Should papers by former trainees be counted the same as papers where the investigator is an explicit co-author? Should a paper published two years after moving on from a mentor’s tutelage count the same as one published a decade later? Current models focused on research productivity already struggle with weighing how much a given publication reflects the contributions of each of its authors: Should a three-author paper on which a researcher is listed as second author be weighted equally with a second authorship on a six-author paper? This has not, however, kept the scientific community from using paper counts in some form or another as the default metric for assessing productivity, progress or impact.
Given that current systems are both imperfect and persistent, how could (or should) we weigh papers by trainees? First, I would propose a time limit. Only papers authored by a former trainee during the next stage in their training would be eligible. So if one mentored an undergraduate research student for at least one academic year, as documented by transcripts, only papers containing work performed as a graduate student would be eligible. Similarly, a graduate student’s former major professor would be able to cite work done during the student’s (first) postdoctoral training position.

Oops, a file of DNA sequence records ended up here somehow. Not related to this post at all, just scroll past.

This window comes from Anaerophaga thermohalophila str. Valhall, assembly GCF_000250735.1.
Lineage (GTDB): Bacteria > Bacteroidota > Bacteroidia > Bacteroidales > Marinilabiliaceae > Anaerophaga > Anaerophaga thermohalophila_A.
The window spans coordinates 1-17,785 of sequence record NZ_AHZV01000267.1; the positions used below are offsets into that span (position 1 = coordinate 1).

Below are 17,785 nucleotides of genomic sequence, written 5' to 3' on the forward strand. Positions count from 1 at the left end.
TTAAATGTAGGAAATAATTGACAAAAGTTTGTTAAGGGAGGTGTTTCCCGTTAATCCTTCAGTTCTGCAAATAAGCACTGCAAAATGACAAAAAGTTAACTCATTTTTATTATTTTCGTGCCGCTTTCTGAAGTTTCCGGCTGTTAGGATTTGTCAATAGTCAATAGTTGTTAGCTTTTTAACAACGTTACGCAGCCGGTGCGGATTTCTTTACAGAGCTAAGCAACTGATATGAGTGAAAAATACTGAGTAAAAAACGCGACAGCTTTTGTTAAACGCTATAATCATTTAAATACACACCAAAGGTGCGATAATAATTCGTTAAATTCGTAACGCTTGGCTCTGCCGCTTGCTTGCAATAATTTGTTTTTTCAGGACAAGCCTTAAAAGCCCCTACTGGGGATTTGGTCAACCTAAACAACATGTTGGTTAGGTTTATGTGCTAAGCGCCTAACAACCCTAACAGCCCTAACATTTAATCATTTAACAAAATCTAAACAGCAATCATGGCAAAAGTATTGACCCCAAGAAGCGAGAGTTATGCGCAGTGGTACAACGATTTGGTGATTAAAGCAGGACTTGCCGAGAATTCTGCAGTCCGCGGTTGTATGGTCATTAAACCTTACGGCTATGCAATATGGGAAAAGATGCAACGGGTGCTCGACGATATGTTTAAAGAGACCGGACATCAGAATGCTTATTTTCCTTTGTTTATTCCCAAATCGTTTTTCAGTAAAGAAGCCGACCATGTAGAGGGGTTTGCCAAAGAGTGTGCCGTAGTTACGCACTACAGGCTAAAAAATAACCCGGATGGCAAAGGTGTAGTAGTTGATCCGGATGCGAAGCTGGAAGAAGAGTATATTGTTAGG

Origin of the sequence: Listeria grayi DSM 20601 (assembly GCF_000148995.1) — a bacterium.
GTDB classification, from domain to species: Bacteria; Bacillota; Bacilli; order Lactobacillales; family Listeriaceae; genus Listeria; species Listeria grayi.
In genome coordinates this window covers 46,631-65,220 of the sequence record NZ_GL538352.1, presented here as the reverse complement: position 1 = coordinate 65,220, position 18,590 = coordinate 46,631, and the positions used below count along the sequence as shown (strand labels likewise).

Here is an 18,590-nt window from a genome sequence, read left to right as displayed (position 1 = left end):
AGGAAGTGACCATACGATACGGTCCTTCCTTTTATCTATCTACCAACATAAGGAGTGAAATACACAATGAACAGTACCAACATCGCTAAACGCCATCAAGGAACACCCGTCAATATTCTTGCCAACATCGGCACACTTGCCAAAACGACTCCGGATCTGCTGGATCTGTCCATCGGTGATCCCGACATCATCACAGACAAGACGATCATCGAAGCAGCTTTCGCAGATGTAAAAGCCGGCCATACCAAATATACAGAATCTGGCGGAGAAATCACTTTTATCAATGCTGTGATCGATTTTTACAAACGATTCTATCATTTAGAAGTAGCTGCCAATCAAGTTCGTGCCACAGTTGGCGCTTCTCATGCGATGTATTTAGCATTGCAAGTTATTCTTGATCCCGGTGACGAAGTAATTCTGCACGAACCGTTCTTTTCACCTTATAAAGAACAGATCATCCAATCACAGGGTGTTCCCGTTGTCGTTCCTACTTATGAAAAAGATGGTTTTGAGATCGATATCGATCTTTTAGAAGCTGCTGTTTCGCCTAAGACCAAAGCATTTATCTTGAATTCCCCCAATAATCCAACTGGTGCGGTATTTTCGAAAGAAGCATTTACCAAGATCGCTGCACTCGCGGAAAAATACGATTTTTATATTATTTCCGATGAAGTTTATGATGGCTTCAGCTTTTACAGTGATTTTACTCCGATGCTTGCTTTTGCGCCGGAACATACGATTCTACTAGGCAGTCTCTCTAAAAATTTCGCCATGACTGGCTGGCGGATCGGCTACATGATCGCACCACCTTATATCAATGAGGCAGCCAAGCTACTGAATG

How do we translate this into a number that can be added to traditional research publications to give a total paper count? An undergraduate research mentor could be credited for, say, a tenth of a publication for every first-author paper their trainee produces in graduate school and perhaps 5 percent of second-author publications. Given the more intensive nature of graduate training, perhaps these figures could be raised to 20 percent and 10 percent, respectively, for a major professor. In this scenario, when a principal investigator fills out their progress report for a three-year grant award, they would be able to cite not just the three papers on which they were a co-author but also the two first- and three second-author papers published by their former graduate students as postdoctoral trainees during that same period and the three second-author papers published by their former undergraduate research students. So instead of a paper count of 3, their count would be 3.0 + (2 x 0.2) + (3 x 0.1) + (3 x 0.05) = 3.85, nearly 30 percent higher than someone who had no former students publish.
Does this formula give too much or too little credit for training contributions? Readers can and undoubtedly will raise numerous objections to my approach. However, what should not be in dispute is that in these times of tight funding, regulatory micromanagement and administrative obsessiveness with accountability, it is more important than ever to focus on the sustainability of the research enterprise when making strategic decisions such as where to allocate resources. To do so, we must more explicitly and generously reward the educational and training activities that develop the intellectual infrastructure upon which “productivity” relies.
Whatever the merits of the “credit for future publications” model described above, I hope it will provoke reflection and discussion of how we assess the success of scientist–educators.